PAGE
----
This speech explores the question that confronts us on Yom Kippur: How shall we define our own ambitions in the year to come? How shall we pray? How large do we dream? We often don’t realize that the boldness of our prayers and the breadth of our vision, actually determine the quality of our life, our success, and the impact we have on the world.
That is why our High Holiday prayers ask each of us to think big: They are about seeking knowledge and wisdom, not just a new Tesla, a glamorous vacation, or expensive clothes. The High Holiday prayers remind us to return to G-d when, as happens so often, we drift away, carried by the tides of daily pressures and cares. They teach us to seek spiritual strength, as well as physical health, and to seek the best not just for ourselves but also for our people and, ultimately, for all humanity. They drive us to grow, to reach beyond our present limitations, to stand on spiritual tiptoes, to expand our horizons.
Today we think too of our responsibilities to our children. What are our goals and vision for them? That they succeed, that they get good grades and achieve success and wealth and status? That is all good and well, but we all know there are higher, more important aspirations — ones that will give our children the greatest gift of all: empowerment to live bold and meaningful Jewish lives! The ability to overcome challenges and fears. The ability to exercise empathy and kindness. The ability to learn Torah, daven and do mitzvot. The ability to be truly happy human beings — ones that create, and contribute, and give back to humanity. Are we asking for little things for our children, or are we asking like Jewish royalty? Our future demands nothing less.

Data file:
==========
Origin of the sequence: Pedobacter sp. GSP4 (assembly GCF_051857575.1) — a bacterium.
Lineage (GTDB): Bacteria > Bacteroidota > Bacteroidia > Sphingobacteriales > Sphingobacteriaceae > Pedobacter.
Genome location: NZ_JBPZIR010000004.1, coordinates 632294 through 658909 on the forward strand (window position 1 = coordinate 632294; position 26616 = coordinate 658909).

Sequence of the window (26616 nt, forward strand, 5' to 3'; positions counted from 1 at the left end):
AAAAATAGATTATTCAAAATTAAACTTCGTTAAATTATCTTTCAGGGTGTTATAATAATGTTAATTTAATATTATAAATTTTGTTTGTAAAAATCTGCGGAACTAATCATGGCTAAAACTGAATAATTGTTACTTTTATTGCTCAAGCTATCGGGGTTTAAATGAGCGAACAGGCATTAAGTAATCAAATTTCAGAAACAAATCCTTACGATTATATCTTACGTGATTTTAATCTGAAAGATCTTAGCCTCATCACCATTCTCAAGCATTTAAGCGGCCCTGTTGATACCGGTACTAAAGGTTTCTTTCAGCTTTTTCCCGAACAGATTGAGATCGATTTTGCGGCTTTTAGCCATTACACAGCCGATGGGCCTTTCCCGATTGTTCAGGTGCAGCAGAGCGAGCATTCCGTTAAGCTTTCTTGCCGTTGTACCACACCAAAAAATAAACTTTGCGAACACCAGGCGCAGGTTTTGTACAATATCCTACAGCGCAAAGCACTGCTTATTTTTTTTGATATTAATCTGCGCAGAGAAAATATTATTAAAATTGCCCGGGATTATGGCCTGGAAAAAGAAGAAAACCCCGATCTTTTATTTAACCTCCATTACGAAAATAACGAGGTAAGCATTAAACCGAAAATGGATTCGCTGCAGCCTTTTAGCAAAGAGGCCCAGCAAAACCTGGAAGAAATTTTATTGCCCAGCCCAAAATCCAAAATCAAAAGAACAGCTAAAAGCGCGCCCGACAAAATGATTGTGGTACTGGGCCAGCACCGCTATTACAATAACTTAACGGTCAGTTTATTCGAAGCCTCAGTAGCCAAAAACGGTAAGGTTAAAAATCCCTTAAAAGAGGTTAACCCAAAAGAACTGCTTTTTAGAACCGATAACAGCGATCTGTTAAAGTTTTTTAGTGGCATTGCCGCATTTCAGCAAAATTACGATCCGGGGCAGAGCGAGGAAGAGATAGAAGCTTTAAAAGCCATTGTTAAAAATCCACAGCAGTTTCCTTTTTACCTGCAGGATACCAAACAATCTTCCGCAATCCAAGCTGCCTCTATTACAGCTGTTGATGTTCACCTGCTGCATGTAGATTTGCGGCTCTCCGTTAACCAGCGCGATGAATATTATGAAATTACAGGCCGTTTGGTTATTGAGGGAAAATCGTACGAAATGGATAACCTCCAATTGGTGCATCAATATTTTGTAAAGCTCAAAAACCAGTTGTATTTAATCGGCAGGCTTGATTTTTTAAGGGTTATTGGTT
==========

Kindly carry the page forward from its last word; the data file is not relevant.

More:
The speech begins with a seemingly inexplicable Midrash on one of the most famous and moving verses of Tanach. We learn about a Biblical hero who buffeted by strife, hunger and homelessness, did not become jaded, who did not become a spiritual cynic, and instead remained elevated and bold even in the face of prolonged, gnawing challenges. He maintained a yearning for horizons far beyond the petty daily ambitions that plague us all.
We continue with another Biblical prophet who asked for big things because he believed in a big G-d who blesses us in a big way. And guess what? He got his request! Why? Because he wasn’t asking for himself. He asked because he wanted to serve his people, to help others. He wanted to amplify and magnify the good he could do for the world.
We share the remarkable story of the man who reinvented himself after speaking with the Rebbe and the uncanny “coincidences” that helped him reach his goal.
We hear the story of the mystic who was able to hear the song of a small creature amidst the din of busy metropolis and who demonstrated how the right sound, no matter how low, can rise above the din. It all depends on what we’re listening for. Our frequency determines our focus.
The speech is peppered with anecdotes and aphorisms, including:
There is so much that cries out for improvement in the world, and so much that needs mending in each of us. We must attack these fractures courageously. So pray bold prayers, be fearless in what you ask for, and trust that when you ask, the resources will be there.
Friends, in a few moments we will recite Yizkor, during which the souls of our beloved parents and grandparents will join us in this room.
No greater tribute can be paid to those loved ones whom we memorialize on Yom Kippur than our prayer and our resolve and our determination that Judaism will never perish, that Torah will never die, that the vision and long, golden chain of the Jewish tradition, of which we are the latest link, will not come to an end with us. This year, and this moment, is a new beginning. The greatest Yizkor of all, the kind of remembering that builds the future, is to pray bold prayers, to dream big Jewish dreams.